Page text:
The reasons are myriad.
I grew up in the southern, central part of Michigan, surrounded by crop fields of all sorts. Wait, that’s not entirely accurate. I spent my early childhood moving state to state across the United States and landed in Michigan for a greater period of time than anywhere else during my first ten years.
In retrospect, a great number of the places of which I have memories were more rural than urban. Living on the Chesapeake Bay in Virginia, we had a modest-sized garden, grape vines and goats. In western central Florida, we had direct access to the natural world – there was a canal bordering our backyard in which there were sometimes alligators. When we lived on a logging road in Washington, we could see Mt. Hood (Oregon) in the not-too-far-off distance. In Coeur d’Alene, Idaho, well, I don’t remember the landscape all that well because I was quite young, but I know it wasn’t “Big City”.
What does that have to do with eating whole foods? I think those experiences created for me a strong perception that it is possible to live off of the land. I admit that I don’t have the knowledge required to do so. (How many of us – there are some – do?) The time has come when I feel a strong desire to acquire more of that sort of knowledge. For me, knowing where my food comes from – and exactly WHAT my food is – has become of paramount importance to me. I am tired of eating just any cheap, readily available food. Furthermore, I am convinced that no one should WANT to eat “as cheaply as possible” and I’d like to bring as many of you along on my journey as I can.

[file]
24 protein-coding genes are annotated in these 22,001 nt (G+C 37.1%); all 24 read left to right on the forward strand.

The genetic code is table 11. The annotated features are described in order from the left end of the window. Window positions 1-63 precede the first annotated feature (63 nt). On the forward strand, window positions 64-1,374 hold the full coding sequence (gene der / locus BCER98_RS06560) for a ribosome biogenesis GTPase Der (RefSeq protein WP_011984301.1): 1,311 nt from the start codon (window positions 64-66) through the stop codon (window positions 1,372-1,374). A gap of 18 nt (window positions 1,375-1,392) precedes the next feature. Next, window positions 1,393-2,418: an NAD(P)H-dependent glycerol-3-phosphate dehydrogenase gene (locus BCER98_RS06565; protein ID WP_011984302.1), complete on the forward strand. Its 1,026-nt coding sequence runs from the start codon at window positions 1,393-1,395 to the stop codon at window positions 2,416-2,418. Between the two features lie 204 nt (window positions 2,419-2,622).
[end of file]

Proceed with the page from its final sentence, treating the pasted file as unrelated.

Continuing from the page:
(*WFWY: Whole Foods for a Whole Year)
3 weeks ago